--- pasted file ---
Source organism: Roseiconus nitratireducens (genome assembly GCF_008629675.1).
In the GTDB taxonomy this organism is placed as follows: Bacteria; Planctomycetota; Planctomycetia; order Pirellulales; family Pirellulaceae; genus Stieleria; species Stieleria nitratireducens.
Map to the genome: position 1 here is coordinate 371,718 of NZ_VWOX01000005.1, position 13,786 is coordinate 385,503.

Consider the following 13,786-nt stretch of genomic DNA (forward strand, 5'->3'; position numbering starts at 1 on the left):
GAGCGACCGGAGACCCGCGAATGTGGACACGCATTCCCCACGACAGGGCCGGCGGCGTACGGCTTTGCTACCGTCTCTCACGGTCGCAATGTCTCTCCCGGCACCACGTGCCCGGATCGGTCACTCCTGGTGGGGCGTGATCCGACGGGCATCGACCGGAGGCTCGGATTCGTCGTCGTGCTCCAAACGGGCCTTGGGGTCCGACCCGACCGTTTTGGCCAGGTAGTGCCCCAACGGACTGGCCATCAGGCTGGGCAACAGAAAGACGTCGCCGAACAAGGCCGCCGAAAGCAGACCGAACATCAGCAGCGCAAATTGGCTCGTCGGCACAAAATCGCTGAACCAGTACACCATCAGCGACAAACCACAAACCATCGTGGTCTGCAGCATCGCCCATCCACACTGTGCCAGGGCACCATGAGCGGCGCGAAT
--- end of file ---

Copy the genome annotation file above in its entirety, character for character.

Source organism: Roseiconus nitratireducens (genome assembly GCF_008629675.1).
In the GTDB taxonomy this organism is placed as follows: Bacteria; Planctomycetota; Planctomycetia; order Pirellulales; family Pirellulaceae; genus Stieleria; species Stieleria nitratireducens.
Map to the genome: position 1 here is coordinate 371,718 of NZ_VWOX01000005.1, position 13,786 is coordinate 385,503.

Consider the following 13,786-nt stretch of genomic DNA (forward strand, 5'->3'; position numbering starts at 1 on the left):
GAGCGACCGGAGACCCGCGAATGTGGACACGCATTCCCCACGACAGGGCCGGCGGCGTACGGCTTTGCTACCGTCTCTCACGGTCGCAATGTCTCTCCCGGCACCACGTGCCCGGATCGGTCACTCCTGGTGGGGCGTGATCCGACGGGCATCGACCGGAGGCTCGGATTCGTCGTCGTGCTCCAAACGGGCCTTGGGGTCCGACCCGACCGTTTTGGCCAGGTAGTGCCCCAACGGACTGGCCATCAGGCTGGGCAACAGAAAGACGTCGCCGAACAAGGCCGCCGAAAGCAGACCGAACATCAGCAGCGCAAATTGGCTCGTCGGCACAAAATCGCTGAACCAGTACACCATCAGCGACAAACCACAAACCATCGTGGTCTGCAGCATCGCCCATCCACACTGTGCCAGGGCACCATGAGCGGCGCGAAT